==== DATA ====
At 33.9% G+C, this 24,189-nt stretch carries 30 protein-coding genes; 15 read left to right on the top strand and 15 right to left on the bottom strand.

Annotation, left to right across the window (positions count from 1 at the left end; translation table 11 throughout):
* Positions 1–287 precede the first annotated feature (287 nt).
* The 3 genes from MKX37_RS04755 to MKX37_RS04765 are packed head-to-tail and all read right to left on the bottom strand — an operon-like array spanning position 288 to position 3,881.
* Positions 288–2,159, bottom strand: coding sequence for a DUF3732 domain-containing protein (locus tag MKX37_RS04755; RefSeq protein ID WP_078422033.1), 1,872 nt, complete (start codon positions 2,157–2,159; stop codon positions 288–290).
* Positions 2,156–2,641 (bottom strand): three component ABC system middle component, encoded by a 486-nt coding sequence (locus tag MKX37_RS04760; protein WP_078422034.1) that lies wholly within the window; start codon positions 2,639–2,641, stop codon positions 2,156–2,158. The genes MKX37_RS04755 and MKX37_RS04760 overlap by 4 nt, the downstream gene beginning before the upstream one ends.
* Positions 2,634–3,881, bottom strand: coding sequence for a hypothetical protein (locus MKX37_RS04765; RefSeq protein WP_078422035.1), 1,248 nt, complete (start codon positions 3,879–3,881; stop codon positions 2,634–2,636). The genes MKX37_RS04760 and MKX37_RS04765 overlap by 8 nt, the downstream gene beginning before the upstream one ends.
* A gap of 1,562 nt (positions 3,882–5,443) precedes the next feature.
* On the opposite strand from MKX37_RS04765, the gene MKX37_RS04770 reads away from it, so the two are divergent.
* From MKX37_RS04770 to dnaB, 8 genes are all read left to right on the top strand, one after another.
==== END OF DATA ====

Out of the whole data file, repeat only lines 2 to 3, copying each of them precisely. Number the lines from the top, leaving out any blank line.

Annotation, left to right across the window (positions count from 1 at the left end; translation table 11 throughout):
* Positions 1–287 precede the first annotated feature (287 nt).